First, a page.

Read more about Arm’s moat rating.

Financial Strength

We think Arm is financially healthy, with $1.6 billion of cash on hand and no debt. According to its IPO filing, the firm does not intend to pay any dividend on its ordinary shares. We also don’t expect any significant M&A, as Arm would probably face antitrust scrutiny in any mid-sized or large deal, given its high market share. We expect Arm will use its internally generated cash flow to reinvest in the business through R&D, fund share repurchases, or simply build more cash on the balance sheet.

Read more about Arm’s financial strength.

Risk and Uncertainty

We give Arm a High Uncertainty Rating, with key risks coming from China and the slow but steady adoption of RISC-V architecture.

More than 20% of Arm’s business comes from China. Arm China is the only entity allowed to sell its IP in the country, but the company does not control Arm China. Rather, Arm licenses IP to Arm China, which sublicenses it to Chinese customers like Xiaomi or Huawei. Arm’s revenue recognition from the country depends on the information Arm China provides, and financial reporting controls there have historically been weak. SoftBank, Arm’s main shareholder, still has significant influence over Arm China. There could be attempts to steal intellectual property from Arm China, given the geopolitical tensions between the United States and China. Previous Arm China CEO Allen Wu was accused of behaving unethically and ejected in 2022 after months of corporate fighting, but he still has a stake in the company.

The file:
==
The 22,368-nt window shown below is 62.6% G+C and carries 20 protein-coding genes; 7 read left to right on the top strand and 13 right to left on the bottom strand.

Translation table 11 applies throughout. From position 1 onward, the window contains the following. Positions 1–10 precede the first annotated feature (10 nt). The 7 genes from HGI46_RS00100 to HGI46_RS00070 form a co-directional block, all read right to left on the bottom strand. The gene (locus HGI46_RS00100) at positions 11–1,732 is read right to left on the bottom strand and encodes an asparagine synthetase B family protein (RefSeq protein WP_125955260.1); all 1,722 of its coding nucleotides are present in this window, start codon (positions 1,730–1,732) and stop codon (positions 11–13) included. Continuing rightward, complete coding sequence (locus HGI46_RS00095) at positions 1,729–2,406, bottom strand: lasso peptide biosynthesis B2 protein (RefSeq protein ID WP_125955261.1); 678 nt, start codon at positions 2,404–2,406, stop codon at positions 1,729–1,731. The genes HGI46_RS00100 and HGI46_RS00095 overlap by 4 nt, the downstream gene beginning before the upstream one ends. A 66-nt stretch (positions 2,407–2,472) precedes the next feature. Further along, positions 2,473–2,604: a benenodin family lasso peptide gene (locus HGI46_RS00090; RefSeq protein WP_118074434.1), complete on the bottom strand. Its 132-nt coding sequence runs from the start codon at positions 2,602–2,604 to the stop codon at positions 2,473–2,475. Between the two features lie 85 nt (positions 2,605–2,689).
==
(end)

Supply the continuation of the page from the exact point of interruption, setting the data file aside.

Read more about Arm’s risk and uncertainty.

Arm Bulls Say

• We expect Arm will keep gaining market share in the data centre business from x86 architecture, as its chips consume less power and data centres need to minimise their energy consumption. We also expect share gains in the automotive segment, thanks to the transition to electric vehicles.

• The overall trend toward the Internet of Things and battery-powered devices is a long-term tailwind for Arm, as it has the most energy-efficient architecture.

• If Arm manages to change its business model and charge royalties on a per-device basis, this would provide huge revenue and margin upside.

Arm Bears Say

• If Arm manages to charge royalties on a per-device basis, or if it were to meaningfully increase its royalty rates per chip, it could become a double-edged sword. Too much royalty revenue may encourage customers to adopt open-source RISC-V instead.

• Arm China is one of Arm’s largest clients, representing more than 20% of revenue. Its financial reporting has historically been opaque, and there could be attempts to steal Arm’s intellectual property.

• Arm’s revenue concentration is very high, with its top five customers representing close to 60% of sales.

This article was compiled by Tom Lauricella.

The information contained within is for educational and informational purposes ONLY. It is not intended nor should it be considered an invitation or inducement to buy or sell a security or securities noted within nor should it be viewed as a communication intended to persuade or incite you to buy or sell security or securities noted within. Any commentary provided is the opinion of the author and should not be considered a personalised recommendation. The information contained within should not be a person's sole basis for making an investment decision. Please contact your financial professional before making an investment decision.

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About Author

Javier Correonero  is an equity analyst for Morningstar